One of the biggest challenges facing Mark Harris Thursday as he took the stand in the North Carolina disputed election hearing was to discredit his son, whose testimony has been a body blow to the Republican candidate’s defense, while still coming across as sympathetic.
Harris’ son, John Harris, basically laid out a paper trail of evidence that he had warned his father about political operative McCrae Dowless’ potentially illegal tactics, and that his father hired him anyway.
Mark Harris tried to achieve this effect by mixing subtle put-downs and fatherly pride.
He said he was “very proud” of his son for testifying Wednesday, an appearance that reduced Mark Harris to tears in the courtroom.
He continued that John was only 27 years old when he delivered these warnings (though he added that his son was very bright for his age). Harris created further distance between his son and the local realities by adding that John was living in Washington, D.C. at the time, had never met Dowless and had never traveled to Bladen County (the area in which Dowless operated).
He gave his son kudos for ultimately being “prophetic” about the situation, but crafted the gulf between him and the situation on the ground in North Carolina to imply why he vested his trust with his local advisers.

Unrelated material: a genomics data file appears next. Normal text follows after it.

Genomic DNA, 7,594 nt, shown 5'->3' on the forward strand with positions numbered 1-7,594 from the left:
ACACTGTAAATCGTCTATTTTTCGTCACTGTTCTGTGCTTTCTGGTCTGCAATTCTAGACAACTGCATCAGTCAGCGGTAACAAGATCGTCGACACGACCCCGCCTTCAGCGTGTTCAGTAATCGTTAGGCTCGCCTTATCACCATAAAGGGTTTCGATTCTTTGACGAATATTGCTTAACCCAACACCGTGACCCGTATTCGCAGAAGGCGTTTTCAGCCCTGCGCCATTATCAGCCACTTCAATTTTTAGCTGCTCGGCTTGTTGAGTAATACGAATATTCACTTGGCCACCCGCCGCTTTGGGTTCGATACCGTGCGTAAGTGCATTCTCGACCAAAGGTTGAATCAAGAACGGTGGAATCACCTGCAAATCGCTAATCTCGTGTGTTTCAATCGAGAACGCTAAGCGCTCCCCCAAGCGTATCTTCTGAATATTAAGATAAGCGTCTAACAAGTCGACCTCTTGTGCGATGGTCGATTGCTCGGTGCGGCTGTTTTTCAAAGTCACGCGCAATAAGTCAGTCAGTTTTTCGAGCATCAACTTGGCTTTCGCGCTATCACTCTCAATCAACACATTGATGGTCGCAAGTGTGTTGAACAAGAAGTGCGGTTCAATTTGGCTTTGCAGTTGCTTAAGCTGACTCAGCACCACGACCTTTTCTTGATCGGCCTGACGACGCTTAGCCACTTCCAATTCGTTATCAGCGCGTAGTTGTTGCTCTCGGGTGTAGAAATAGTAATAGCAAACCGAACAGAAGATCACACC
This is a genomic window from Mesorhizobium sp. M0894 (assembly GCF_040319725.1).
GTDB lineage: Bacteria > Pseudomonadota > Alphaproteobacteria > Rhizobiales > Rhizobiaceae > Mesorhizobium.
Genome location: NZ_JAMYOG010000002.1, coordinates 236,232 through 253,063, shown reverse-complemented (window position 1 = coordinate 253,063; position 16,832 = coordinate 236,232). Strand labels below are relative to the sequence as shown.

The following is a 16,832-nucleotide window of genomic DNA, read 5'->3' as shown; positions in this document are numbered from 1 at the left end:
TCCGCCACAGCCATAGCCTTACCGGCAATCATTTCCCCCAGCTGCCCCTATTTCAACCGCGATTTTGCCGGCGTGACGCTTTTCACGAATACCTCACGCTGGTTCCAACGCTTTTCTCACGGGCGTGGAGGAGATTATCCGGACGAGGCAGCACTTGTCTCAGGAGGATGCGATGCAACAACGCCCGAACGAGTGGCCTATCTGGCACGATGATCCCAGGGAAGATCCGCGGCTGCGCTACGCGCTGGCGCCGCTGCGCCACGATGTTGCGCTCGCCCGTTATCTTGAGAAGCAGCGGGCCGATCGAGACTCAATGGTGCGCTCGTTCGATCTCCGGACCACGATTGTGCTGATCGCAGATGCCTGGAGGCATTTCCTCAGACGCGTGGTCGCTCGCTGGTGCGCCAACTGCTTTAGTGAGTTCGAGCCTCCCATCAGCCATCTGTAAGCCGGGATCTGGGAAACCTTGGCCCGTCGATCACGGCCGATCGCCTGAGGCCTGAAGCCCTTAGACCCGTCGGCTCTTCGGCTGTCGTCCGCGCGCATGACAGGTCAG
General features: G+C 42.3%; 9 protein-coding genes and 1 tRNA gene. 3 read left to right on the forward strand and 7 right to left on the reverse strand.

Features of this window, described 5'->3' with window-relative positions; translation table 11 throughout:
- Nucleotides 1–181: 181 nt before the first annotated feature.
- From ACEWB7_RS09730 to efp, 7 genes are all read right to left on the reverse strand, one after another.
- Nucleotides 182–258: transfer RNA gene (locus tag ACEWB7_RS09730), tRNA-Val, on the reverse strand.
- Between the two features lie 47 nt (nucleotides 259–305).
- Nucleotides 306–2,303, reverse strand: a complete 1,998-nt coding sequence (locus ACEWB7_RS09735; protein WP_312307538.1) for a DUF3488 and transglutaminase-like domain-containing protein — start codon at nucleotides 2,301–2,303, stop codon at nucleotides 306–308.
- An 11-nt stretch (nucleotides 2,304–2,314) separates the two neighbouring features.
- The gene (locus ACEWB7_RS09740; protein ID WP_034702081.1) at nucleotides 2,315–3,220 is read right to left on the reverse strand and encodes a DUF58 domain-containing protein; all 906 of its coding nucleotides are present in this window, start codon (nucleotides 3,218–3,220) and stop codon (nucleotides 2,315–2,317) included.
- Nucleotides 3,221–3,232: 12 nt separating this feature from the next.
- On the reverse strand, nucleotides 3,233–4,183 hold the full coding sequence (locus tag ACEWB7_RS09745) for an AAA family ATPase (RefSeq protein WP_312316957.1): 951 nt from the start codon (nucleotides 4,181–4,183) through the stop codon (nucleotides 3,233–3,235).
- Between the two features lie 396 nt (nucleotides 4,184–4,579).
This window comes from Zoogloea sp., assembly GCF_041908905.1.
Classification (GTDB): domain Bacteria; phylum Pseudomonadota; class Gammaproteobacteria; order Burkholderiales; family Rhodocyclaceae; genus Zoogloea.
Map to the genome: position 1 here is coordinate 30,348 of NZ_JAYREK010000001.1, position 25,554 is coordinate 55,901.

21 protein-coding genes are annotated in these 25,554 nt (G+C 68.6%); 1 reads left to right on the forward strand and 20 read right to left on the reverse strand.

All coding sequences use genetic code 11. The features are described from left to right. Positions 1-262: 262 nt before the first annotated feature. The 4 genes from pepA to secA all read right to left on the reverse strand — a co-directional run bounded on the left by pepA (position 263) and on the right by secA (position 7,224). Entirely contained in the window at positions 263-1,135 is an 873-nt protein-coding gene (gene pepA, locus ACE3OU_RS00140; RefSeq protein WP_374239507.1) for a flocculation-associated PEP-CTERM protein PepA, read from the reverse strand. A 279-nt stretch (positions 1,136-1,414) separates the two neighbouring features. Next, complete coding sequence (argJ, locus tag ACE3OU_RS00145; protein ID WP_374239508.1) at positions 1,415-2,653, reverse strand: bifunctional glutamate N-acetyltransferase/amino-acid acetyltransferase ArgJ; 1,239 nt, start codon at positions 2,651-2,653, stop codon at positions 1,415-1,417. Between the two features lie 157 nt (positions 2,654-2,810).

Lawyers for the North Carolina Board of Elections pointed out a line in correspondence between Mark Harris and his son in which John Harris says: “The key thing that I am fairly certain they do that is illegal is that they collect the completed absentee ballots.”
Mark Harris said that he felt that was just his son’s “opinion.”
Later in his testimony, Harris got more pointed about his son, calling him “a little judgmental with a taste of arrogance” and repeating that he had never met Dowless in person.
“I love him with all my heart but this is a father and a son,” he said, concluding that he took his son’s warnings about Dowless as nothing more than a “family conversation.”